Defending women in combat
Regarding the May 15 Editorial "Learning from Pfc. Lynch": In the world of my people, the American Indians, women have always been in the forefront of defense of family, friends, and ancestral lands. In our way of thinking - and that of other races, creeds, colors, and species as well - there is nothing more dangerous than a mother figure attempting to protect her family, friends, territory, and way of life.
In Lori Piestewa's case, she was trying to make a better life for herself and her little family by reaching out for advanced education opportunities in one of the few avenues open for people of our ethnicity and others. Now she's made a statement concerning the role of women in combat, which I support, regardless of the "weaker sex's" physical limitations.
Jess Paul Tomey
Point Pleasant, W.Va.
I am a veteran of nine years with the US Army. I did not agree with women being on combat lines when I was on active duty, and I still do not think it is right today. Women may be able to carry themselves appropriately and may be able to defend themselves, but the biggest problem is that men will place themselves in danger to protect a female soldier, airman, marine, or sailor.
I believe the trend the government and our officers will see will be toward more men getting killed if females are in the squad.
Corpus Christi, Texas
As a retired soldier with 22 years of service, I must protest strongly against the divisive and discriminatory suggestion that single parents be excluded from combat. In the now comparatively tiny military, each and every service member is vitally needed. In my last tactical tour, my unit was always seriously under strength, and was able to perform the missions tasked to it only because of the exceptional quality of the soldiers present.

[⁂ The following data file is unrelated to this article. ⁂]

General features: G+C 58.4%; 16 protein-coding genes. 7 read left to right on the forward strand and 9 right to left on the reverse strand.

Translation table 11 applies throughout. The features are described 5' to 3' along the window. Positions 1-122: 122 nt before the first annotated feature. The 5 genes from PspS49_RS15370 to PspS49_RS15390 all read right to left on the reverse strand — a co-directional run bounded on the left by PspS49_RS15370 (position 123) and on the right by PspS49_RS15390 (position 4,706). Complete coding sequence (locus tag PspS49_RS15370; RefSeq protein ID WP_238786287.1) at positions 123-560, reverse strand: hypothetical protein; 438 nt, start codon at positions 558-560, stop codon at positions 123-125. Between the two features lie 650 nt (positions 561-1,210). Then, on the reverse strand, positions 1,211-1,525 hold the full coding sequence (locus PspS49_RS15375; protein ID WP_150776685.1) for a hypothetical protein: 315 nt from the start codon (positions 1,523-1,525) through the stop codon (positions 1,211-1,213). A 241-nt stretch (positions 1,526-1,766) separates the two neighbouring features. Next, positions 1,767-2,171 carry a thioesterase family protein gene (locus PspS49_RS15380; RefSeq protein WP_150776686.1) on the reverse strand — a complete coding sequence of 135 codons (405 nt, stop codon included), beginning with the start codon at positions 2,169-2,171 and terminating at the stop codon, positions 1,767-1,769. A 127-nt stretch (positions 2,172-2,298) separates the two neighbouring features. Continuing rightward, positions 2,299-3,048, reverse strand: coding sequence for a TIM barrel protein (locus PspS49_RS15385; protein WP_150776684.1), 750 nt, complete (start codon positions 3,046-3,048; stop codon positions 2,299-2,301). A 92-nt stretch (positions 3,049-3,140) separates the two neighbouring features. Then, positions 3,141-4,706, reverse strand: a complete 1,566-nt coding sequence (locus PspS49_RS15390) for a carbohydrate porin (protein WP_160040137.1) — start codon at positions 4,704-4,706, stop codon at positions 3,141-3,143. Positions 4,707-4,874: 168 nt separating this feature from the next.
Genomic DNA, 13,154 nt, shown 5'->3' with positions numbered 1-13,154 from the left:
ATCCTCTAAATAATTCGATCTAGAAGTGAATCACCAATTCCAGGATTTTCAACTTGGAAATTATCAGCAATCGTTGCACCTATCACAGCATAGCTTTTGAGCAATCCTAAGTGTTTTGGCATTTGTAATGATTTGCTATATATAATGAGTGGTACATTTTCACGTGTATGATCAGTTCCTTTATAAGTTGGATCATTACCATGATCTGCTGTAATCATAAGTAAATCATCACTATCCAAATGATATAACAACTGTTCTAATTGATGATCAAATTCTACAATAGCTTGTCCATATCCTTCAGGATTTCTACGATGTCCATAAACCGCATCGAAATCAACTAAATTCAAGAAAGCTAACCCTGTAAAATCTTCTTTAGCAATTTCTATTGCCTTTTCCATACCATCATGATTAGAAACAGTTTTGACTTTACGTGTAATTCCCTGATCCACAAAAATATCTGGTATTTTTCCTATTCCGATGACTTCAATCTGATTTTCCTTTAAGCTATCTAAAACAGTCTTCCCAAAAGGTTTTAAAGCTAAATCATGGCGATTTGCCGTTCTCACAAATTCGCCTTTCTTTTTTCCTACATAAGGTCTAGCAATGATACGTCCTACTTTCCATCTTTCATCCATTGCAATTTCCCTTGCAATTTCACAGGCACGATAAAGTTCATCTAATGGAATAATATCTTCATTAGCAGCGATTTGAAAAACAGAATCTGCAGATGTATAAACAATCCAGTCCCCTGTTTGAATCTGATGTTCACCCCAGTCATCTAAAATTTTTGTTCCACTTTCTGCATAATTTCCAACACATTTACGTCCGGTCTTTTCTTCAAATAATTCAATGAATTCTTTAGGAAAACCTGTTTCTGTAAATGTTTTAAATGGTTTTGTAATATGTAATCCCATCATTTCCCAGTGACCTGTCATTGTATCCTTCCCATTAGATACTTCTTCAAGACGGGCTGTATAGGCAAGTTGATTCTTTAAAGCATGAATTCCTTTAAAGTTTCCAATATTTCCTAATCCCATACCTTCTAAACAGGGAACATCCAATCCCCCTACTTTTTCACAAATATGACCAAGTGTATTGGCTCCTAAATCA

In terms of demographic factors, we were a very mixed group - racially, ethnically, and religiously - with many female soldiers serving in key positions. A military unit can celebrate its diversity in a way civilians can only envy, while at the same time possessing a strong group identity.
Laura Liswood's May 15 Opinion piece "Find a role for women in rebuilding Iraq" is fascinating. We are now facing a major challenge under the heading of "Do as I say and not as I do."
While I smilingly admit to being a feminist who wants to see my sisters fully empowered in the new Iraq, I recognize that such political goals are high-profile liberal American agenda items. In my mind, pursuing these goals, which I believe demonstrate a real commitment to human rights, is one of the strongest reasons for giving the United Nations a major role in postwar Iraq.
Surely we can see more clearly every day that Iraqis were happy to have us sweep out the old. But our best diplomatic future with the people of Iraq will most likely come about if we now back off from planting our new model - unilaterally - and cooperate with the UN; the regional human rights NGOs; the Iraqis who have provided political, educational, and cultural leadership alternatives to that of the Baath Party hierarchy; and others with experience in nation building.
Surely most of us can see that if the US occupation forces impose American "democratic" political values rather than demonstrating them by widespread, inclusive cooperation, the golden dream of the model Arab democracy will blow up in our faces. And it will be Iraqis who suffer - the women and independent thinkers and scholars.
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